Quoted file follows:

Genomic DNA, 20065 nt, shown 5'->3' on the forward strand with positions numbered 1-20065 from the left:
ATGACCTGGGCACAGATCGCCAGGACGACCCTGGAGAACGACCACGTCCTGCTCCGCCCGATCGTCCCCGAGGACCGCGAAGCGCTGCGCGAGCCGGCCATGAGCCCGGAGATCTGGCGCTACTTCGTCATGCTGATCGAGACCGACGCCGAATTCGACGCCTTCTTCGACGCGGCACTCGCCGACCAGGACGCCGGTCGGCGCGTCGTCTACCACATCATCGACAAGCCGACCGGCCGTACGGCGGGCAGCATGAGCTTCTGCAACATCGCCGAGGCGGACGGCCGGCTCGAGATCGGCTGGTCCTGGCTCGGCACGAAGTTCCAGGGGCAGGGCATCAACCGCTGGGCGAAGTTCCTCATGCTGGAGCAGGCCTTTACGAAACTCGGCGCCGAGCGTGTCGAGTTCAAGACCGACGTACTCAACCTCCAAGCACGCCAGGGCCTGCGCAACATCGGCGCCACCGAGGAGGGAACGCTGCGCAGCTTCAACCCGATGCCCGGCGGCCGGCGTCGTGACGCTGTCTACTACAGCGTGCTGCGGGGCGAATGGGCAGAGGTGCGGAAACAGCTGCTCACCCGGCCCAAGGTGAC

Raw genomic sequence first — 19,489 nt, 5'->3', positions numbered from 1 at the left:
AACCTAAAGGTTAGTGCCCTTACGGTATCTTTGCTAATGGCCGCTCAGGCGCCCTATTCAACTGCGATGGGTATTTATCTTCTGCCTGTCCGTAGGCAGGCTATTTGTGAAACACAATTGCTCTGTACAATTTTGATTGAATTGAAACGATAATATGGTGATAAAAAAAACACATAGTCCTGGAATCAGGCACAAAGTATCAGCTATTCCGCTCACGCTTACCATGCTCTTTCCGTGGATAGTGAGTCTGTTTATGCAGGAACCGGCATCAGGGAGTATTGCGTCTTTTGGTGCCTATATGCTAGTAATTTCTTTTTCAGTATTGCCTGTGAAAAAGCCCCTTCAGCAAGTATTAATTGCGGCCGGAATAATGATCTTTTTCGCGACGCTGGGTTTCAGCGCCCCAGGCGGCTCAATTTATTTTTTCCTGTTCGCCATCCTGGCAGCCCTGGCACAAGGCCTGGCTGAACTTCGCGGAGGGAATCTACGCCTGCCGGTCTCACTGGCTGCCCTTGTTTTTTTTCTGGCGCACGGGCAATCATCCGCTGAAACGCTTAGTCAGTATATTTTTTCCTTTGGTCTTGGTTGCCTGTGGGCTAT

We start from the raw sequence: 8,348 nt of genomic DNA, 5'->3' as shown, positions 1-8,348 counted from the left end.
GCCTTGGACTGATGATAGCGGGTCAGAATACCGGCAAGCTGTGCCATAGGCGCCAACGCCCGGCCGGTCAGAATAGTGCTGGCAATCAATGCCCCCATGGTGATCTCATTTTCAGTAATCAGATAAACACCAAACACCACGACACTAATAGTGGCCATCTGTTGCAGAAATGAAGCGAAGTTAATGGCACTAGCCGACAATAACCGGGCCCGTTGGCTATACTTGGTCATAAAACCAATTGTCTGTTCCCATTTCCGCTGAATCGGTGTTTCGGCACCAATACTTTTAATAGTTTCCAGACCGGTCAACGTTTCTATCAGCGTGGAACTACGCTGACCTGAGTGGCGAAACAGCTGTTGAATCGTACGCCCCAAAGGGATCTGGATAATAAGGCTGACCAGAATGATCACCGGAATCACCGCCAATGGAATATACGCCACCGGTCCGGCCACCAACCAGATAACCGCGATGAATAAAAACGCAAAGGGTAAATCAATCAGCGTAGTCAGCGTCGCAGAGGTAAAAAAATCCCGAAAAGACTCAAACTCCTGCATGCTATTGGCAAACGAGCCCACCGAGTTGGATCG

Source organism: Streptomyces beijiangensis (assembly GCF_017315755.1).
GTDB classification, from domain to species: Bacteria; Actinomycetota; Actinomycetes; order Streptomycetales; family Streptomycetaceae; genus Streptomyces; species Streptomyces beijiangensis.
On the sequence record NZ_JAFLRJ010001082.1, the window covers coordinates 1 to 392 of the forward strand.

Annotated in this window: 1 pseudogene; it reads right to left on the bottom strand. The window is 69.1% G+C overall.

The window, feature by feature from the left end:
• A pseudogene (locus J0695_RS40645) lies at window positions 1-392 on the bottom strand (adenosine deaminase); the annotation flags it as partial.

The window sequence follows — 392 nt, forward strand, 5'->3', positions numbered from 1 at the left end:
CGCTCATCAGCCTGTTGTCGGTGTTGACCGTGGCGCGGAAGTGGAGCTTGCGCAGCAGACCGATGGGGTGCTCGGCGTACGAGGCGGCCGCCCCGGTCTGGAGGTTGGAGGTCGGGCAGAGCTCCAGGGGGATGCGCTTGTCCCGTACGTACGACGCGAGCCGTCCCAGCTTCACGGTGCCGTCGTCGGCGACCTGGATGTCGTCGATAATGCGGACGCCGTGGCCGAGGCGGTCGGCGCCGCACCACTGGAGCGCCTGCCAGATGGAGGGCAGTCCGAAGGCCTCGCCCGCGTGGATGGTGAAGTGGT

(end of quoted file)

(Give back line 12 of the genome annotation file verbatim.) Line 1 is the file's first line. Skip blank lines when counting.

• A pseudogene (locus J0695_RS40645) lies at window positions 1-392 on the bottom strand (adenosine deaminase); the annotation flags it as partial.